Chinese Premier Wen Jiabao, a massive diplomatic entourage and a business delegation representing 100 firms arrived in India on Wednesday for a three-day visit. Wen began the visit by addressing concerns over the growing Sino-Indian rivalry, proclaiming that there need be no essential conflict between the Dragon and the Elephant and that Asia has room enough for both of them. After meeting with Indian Premier Manmohan Singh, Wen will travel to Pakistan, a staunch Chinese ally and Indian arch-foe, to emphasize where his deepest commitments lie.
Wen's visit comes at a time of revived mutual suspicion. Two major incidents in particular have aggravated sore spots in the relationship. Riots in Lhasa, Tibet, in 2008 caused Beijing to worry more about breakaway tendencies in its far western province, whose exiled government is supported by New Delhi. Meanwhile, Pakistan's continued support of various militant proxies has put the Sino-Pakistani alliance into renewed focus for New Delhi, especially in light of the November 2008 Mumbai attacks. But alongside these signal events, Beijing's growing economic clout has led it to expand infrastructure and military installations across its western regions in an attempt to bolster its territorial claims and secure its far-flung provinces from separatist or militant influences. India has bulked up its border infrastructure and security in response. And, perhaps most novel, Beijing's growing dependency on overseas oil and raw materials has driven it to seek land and sea pathways to the Indian Ocean through closer relations with South Asian states generally and port agreements with Pakistan, Sri Lanka, Bangladesh and Myanmar, leading India to worry it will be encircled and someday threatened by China's navy.
Economic growth is one of the primary reasons world powers have courted India this year, with U.S. President Barack Obama and French President Nicolas Sarkozy already having visited. Wen's trip is no different, and already the two sides claim to have signed nearly 50 deals worth an estimated $16 billion if actualized. But deepening economic relations have not eased tensions, especially given the growing Indian trade deficit with China (from a surplus of $832 million in 2005 to a deficit of nearly $16 billion in 2009), which Wen acknowledged on the first day of his visit needed to be improved while simultaneously asking for greater market access for Chinese exporters.
In the past, India could rely on its influence in Tibet to send a warning to China. In fact, External Affairs Minister S. M. Krishna aired this threat in a meeting with his Chinese counterpart in November when he said that just as India has been sensitive to Chinese concerns over Tibet and Taiwan, Beijing too should be mindful of Indian sensitivities on Jammu and Kashmir. The problem India has now is that this warning simply does not carry as much weight as it did. China has made considerable progress in building up the necessary political, economic and military linkages into Tibet to deny the Indians opportunities to needle Beijing in critical buffer territory. Moreover, India has not been able to invest the necessary time and effort into strengthening competitive relationships in more distant places like Southeast Asia and Taiwan — and has only begun with Japan — that would deeply unsettle Beijing.
In fact, a discussion is taking place within some military circles in India over how China may be deliberately playing up issues on its land borders in Kashmir and Arunachal Pradesh to divert India's attention northward while China pursues its objectives in the Indian Ocean basin, something that STRATFOR alluded to when the stapled visa issue flared up in the summer. Yet India is not alone in its alarm. The world is increasingly looking at China not only as a source of growth, but as an independent-minded and potentially unpredictable variable in the international system. Beijing's increasing boldness has become one of the chief talking points in foreign policy circles, extending beyond international hard bargaining over resources and into China's conduct around its entire periphery and in international organizations.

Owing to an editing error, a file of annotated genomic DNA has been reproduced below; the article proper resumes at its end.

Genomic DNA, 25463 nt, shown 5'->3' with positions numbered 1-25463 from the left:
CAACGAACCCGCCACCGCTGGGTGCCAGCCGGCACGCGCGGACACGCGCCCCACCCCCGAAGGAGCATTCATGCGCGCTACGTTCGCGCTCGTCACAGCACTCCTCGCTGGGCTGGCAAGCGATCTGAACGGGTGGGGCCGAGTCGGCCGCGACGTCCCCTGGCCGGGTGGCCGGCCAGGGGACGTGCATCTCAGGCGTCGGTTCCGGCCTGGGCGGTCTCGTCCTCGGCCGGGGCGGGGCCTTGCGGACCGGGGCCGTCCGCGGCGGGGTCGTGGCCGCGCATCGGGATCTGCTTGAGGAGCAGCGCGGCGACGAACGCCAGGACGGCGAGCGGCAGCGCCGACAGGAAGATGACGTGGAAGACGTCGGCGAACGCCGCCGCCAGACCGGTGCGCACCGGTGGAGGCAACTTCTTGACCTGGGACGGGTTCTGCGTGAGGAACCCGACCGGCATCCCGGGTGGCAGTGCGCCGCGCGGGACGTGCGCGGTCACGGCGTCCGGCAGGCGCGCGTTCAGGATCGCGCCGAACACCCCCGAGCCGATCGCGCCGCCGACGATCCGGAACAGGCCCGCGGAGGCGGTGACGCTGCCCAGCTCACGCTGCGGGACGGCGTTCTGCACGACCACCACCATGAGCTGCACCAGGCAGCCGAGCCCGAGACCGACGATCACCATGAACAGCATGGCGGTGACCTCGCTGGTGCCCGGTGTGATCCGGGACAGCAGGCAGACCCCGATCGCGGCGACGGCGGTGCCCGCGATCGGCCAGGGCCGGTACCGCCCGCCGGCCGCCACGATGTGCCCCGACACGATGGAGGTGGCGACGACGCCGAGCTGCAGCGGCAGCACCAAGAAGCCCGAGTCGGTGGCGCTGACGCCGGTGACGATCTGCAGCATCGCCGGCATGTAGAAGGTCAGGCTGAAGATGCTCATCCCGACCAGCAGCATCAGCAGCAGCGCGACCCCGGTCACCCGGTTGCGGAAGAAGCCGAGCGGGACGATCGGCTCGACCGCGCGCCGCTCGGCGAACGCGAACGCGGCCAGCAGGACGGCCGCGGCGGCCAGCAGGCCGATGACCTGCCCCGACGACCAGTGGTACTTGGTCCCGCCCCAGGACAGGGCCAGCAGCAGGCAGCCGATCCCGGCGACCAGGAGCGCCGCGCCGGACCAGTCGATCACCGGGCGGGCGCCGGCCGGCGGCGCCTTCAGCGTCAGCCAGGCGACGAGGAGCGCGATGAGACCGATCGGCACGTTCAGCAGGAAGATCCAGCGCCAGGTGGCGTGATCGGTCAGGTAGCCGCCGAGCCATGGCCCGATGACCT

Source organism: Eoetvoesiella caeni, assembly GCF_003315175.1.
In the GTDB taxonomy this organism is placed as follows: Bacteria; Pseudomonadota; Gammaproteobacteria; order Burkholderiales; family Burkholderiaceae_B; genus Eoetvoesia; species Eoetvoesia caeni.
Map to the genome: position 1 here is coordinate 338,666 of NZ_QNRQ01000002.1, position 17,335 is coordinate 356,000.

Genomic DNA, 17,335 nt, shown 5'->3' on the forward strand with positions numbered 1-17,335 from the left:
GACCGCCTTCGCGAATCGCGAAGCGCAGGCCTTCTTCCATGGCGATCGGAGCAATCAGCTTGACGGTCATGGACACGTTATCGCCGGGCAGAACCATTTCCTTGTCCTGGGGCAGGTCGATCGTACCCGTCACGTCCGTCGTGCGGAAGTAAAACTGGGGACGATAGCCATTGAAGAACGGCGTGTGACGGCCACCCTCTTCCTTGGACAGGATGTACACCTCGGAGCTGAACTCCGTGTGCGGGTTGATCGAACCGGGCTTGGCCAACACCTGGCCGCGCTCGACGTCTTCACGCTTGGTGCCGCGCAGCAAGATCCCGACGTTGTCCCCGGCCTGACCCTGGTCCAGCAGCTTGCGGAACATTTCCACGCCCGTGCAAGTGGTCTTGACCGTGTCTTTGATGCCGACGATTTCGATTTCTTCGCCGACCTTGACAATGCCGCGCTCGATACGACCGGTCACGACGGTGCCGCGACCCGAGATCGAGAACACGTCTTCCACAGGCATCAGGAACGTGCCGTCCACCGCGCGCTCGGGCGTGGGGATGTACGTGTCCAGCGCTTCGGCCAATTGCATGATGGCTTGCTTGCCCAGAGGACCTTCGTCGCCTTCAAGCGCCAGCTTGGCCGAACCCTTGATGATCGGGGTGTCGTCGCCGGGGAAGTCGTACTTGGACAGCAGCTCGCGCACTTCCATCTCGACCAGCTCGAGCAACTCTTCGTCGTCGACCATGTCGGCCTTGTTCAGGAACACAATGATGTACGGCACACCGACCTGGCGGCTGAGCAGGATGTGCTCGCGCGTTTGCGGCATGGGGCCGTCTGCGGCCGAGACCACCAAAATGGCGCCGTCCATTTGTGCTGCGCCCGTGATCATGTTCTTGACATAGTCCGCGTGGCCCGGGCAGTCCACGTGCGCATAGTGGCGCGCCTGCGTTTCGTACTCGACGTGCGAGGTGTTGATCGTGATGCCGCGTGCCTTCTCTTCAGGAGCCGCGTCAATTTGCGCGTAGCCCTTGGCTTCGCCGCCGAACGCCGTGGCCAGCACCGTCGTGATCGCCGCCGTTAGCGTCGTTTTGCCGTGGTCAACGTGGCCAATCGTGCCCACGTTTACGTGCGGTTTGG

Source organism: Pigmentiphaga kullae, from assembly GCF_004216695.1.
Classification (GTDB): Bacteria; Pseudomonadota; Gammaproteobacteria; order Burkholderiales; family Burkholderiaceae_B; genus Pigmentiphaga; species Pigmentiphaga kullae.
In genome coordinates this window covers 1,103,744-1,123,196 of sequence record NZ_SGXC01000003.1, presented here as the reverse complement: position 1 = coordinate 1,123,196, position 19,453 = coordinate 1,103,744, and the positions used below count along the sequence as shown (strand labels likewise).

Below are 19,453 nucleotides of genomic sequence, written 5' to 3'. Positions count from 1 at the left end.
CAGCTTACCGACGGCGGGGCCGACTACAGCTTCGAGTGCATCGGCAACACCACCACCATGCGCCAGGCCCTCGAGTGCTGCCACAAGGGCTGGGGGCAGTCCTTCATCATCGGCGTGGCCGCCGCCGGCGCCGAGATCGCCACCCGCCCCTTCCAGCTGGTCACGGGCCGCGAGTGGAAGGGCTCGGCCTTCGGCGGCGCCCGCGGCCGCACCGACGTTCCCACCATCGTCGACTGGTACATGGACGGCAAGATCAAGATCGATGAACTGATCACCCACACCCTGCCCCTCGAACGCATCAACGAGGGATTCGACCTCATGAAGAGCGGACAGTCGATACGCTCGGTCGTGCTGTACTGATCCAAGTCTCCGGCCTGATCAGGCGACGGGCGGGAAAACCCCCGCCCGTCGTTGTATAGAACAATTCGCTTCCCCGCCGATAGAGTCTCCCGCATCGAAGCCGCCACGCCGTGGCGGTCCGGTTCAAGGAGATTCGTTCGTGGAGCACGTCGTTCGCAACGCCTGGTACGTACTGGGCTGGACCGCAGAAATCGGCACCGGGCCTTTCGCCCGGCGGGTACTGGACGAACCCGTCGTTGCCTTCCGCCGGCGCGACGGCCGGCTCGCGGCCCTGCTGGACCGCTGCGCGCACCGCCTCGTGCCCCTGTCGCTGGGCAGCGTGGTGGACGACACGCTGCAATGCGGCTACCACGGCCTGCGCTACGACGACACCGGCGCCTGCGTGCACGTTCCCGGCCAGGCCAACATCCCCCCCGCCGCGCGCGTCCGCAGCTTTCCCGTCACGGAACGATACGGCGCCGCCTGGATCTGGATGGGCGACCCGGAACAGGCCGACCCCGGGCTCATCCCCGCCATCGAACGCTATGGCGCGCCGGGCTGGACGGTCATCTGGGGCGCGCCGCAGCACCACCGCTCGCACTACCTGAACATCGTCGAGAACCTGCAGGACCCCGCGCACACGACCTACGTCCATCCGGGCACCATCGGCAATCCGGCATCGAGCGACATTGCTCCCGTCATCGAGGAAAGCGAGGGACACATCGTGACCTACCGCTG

When India openly worries about China's intentions in exercising its newly found strengths, it is joined by the likes of Japan, South Korea, Australia, a number of China's Southeast Asian neighbors and, most important, the United States. The problem for Beijing is that it is ultimately outnumbered, and overpowered, but its attempts to prepare against threats make it appear more threatening. Beijing sees the international coalition forming against it, and in particular fears U.S. attention will soon come to rest squarely on it and that a strategic relationship with India is part of American designs. Hence, Wen has reason to play nice with India, if only to make China appear a more benign player and not hasten India's moves to counteract it.
Nevertheless, Beijing has its mind set on gaining control of land and sea routes to the Indian Ocean and needs internal mobility in its far west to prevent separatism and fortify its borders, and these policies are driving the tensions with India higher. Thus, while India senses Chinese encirclement in South Asia, Beijing senses American encirclement, of which India is only one part. Even with modern technology, the Himalayas remain a gigantic divider. But these two states have fought a border war in the Himalayas before, so the risks are real. Regardless of growing economic cooperation, both sense a growing security threat from the other that cannot be easily allayed.